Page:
Saturday, April 18, 2015


This morning I went to the music recital at our school, and went away blessed. Seeing the job that the music teachers have done with those children absolutely touches my heart. One young autistic girl, who is doing so well, sang "Here am I, Lord."  There were damp eyes all over the cafetorium. 

Such a successful recital took a lot of hard work on their part as well as the students'. And they think outside the box - for example, teaching a couple of young men to lead congregational singing, and teaching the students to accompany each other's vocal pieces. Great training!!  It is a privilege to be associated with our school!

Sunday, April 12, 2015


Everybody loves spring.  Everybody talks about how it's so nice to be done with winter, and see the flowers, and get outside again.

I don't like spring.   Spring means we are heading into the hot summer.

Pastels are not my colors AT ALL.  Fall and winter colors are great.  The oranges of fall, and the bright Christmas colors - Even stark January and February landscapes (especially when red cardinals are present) are beautiful.  

The thin smells of wisteria and other spring flowers announce the pollen season, which means yellow powder is everywhere.  But the smells of autumn, Christmas, and winter are invigorating.

I feel better in cold weather.  In the spring, though the pollen doesn't cause congestion problems, I truly believe that it affects my autoimmune system.

Most people seem to disagree.  That's fine.  But fall and winter are better!  

Friday, April 3, 2015

Friday's Fave Five 4/3/15

Link to Friday's Fave Five host blog

1. Family and dear friends from Alabama came last weekend to celebrate my mom's birthday. It was a big couple of days and very nice.  Here is a family picture with my folks and their four children.

2. During the visits last weekend, we got to reminiscing about the days when we were all growing up together in Alabama.  We laughed and laughed, remembering old times and some of the funny things that went on.  Good for the soul.

3. SPRING BREAK this week!  The week of spring break always flies.  All of a sudden - it's Friday.  But I got a lot done, especially yesterday.  Closet cleaning, project completing, selling on eBay, and much more--as well as this episode of mailing a box to my son in China.  It's very nice to be out from under the weight of school responsibilities for a few days.

4. I finished sewing a fleece blanket yesterday.  The fabric has been on my closet floor for probably five months.  I'm staying warm under it right now.  :-)  However, it's made with grey, garnet, and black fleece to celebrate my husband's beloved USC Gamecocks.  And they got trounced last night in their baseball game, so badly that he turned off the TV in the fourth inning and went to bed.  So maybe I should turn it over and just look at the plain gray side this morning!!

5. It's been so nice to have time to rest and sleep in this week.  I needed it badly.  Next week - back to the salt mines!

Thursday, April 2, 2015

Mailing To China

Well, son, it's a good thing I love you, after spending almost two hours of precious spring vacation time and an outrageous amount of money to mail a package to you in China.  :-)

It is unbelievable how much time it took to fill out the customs forms.  The first lady said - Oh, this won't do - you've got to list each clothing item individually, and each bottle of nonprescription meds individually, etc., etc.  For this box, that meant the meds for him and for another person, knit hats, a man's suit, scarves, socks, and little girls' outfits.

The socks were the ONLY thing I could find that was made in America, to send to three ladies that I met last summer.  The other items for their gifts were made elsewhere, but you can only do as much as you can do.  The hats were knitted by the sewing group who made them especially for Chinese believers.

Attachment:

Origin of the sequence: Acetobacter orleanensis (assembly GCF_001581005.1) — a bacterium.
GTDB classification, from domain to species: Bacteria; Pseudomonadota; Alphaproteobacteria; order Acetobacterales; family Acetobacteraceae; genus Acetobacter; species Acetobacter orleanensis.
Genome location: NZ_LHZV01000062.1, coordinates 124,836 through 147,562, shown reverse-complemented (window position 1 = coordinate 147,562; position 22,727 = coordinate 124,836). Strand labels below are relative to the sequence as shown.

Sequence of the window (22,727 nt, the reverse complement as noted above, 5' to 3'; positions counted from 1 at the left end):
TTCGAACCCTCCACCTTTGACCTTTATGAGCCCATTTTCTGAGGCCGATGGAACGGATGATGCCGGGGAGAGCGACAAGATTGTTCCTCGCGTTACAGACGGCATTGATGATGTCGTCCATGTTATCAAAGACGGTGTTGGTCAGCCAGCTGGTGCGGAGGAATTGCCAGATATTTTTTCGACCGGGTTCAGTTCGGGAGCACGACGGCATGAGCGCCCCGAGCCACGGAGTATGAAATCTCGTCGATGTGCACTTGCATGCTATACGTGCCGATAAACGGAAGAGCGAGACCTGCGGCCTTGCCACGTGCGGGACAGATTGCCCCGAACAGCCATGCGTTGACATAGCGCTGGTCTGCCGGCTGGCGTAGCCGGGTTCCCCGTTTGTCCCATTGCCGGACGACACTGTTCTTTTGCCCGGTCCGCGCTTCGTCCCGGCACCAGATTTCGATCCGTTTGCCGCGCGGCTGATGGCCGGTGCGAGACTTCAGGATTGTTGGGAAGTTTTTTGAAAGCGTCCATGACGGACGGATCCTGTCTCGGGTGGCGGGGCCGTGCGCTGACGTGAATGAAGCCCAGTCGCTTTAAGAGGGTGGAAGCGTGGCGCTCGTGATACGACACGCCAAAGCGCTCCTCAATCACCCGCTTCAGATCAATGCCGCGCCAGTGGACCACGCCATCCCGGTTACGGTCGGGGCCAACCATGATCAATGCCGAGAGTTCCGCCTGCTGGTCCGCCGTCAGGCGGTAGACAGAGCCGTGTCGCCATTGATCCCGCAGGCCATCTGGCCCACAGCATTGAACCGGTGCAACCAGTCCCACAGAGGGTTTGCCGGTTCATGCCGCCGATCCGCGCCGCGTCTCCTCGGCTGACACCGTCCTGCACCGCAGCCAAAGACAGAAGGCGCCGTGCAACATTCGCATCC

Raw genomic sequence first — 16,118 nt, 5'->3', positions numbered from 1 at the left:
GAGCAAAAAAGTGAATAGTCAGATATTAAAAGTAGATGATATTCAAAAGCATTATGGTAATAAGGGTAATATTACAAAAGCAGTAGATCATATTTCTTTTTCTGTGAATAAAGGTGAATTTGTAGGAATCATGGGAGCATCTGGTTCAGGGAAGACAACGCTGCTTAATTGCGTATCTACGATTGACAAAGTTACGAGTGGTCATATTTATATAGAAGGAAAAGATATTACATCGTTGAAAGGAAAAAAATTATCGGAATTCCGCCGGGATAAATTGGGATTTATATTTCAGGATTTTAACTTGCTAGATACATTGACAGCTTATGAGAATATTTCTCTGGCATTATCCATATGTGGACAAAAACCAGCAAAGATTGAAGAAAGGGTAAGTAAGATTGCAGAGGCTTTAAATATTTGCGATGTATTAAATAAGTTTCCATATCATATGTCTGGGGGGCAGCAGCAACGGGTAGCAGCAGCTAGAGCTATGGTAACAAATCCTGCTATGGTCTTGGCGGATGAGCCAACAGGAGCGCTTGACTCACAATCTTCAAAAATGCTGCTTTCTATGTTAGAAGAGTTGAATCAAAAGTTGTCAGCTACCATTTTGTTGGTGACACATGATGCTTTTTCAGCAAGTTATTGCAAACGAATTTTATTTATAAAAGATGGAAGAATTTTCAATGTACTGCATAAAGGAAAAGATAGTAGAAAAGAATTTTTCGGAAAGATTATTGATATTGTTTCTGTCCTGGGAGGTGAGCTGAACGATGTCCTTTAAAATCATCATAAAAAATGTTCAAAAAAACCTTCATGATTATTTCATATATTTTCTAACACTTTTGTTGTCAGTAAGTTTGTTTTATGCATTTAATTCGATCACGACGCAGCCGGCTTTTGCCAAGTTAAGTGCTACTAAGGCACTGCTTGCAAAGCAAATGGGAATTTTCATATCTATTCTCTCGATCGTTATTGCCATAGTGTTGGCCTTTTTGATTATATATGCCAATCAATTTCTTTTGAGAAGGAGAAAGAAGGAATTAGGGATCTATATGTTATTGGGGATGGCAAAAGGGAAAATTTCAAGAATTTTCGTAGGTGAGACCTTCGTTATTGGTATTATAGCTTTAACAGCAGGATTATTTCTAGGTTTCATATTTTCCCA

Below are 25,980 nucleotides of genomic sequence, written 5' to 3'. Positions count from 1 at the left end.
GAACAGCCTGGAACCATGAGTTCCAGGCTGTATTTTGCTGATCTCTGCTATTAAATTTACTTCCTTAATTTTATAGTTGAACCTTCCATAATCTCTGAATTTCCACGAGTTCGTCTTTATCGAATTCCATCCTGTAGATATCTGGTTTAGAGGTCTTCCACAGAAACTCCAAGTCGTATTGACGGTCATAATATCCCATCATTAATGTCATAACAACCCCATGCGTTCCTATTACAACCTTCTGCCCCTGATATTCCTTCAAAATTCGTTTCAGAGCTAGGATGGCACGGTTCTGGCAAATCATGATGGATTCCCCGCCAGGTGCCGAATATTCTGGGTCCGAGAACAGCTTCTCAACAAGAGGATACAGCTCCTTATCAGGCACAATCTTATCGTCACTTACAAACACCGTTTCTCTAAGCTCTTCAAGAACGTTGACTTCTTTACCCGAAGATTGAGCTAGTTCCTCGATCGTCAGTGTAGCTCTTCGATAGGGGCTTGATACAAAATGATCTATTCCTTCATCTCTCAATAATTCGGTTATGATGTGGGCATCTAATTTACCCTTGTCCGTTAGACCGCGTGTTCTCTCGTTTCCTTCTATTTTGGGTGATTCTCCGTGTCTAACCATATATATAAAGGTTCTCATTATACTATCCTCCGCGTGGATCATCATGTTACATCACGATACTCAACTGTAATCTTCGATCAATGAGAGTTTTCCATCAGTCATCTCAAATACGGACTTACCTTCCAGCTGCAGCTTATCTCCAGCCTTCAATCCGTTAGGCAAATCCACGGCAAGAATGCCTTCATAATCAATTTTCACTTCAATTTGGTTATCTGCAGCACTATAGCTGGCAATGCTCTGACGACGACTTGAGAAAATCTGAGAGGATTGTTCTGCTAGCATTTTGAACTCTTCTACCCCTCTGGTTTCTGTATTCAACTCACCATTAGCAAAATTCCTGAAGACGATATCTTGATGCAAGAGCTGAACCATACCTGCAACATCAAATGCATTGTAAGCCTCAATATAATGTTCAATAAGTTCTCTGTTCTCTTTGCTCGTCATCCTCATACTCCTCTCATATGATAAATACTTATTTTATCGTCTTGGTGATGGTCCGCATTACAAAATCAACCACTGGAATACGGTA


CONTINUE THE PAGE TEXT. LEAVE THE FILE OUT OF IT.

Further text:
It took me three forms to complete the required listing (you can only list four items on each form), and each form had to have the complete addresses of both sender and recipient written out.  In triplicate.  Those Chinese addresses, even when transliterated into English words, are long.  And involved.  I have no idea if the forms were correct at the end, but figure that once the box gets to China, they'll use the Chinese characters that are also on the label I printed out.

Then, after getting it all done, a different lady helped me.  She took one look at all I had written out and said "Oh, you didn't have to do all that.  All you had to do was write "New clothing items."  Aargh!!!

Anyway, the forms are filled out, the box is gone, and my debit account is lighter.  I love you, son!!

Friday, March 27, 2015

"The Tale of Samuel Whiskers"

My kiddos did a good job last Friday at our Fine Arts Competition.  I was really proud of them.  We did a Reader's Theater adaptation of "The Tale of Samuel Whiskers, or, The Roly-Poly Pudding" by Beatrix Potter.  The boy in the back played Samuel Whiskers, and he was especially good playing the part of a stuffy old rat - and the other boy did a good job playing a scared little kitten all tied up in knots.  The girls did well too.  We took second place - and the other junior high speech group from our school took first!  It's not too bad to take second to another group from your school.

For several of these students, this was their first opportunity to participate in a speech project.  I saw once again how good it is for young people to learn to develop confidence from being on a stage.

We had a long but good day.  Overall our school did well.

Friday, March 20, 2015

Friday's Fave Five, 3/20/15

Link to FFF Host Blog

This is being written the day before - because tomorrow I will be on a marathon 16-hour day to the Fine Arts Festival with our school.  But I will set it to post on Friday.

1. Well, many years a group of students will come and say "Will you please help us work up a dramatic piece for the Fine Arts Festival?"  And I think of ideas, then agree to help them - and then remember that that means that I have to GO to the Fine Arts Festival, in a city two hours from here.  Tomorrow is the day.  But, it's also a privilege to go to watch these students, most of whom have worked very hard, perform, and I know that it means a lot to them to have teachers there.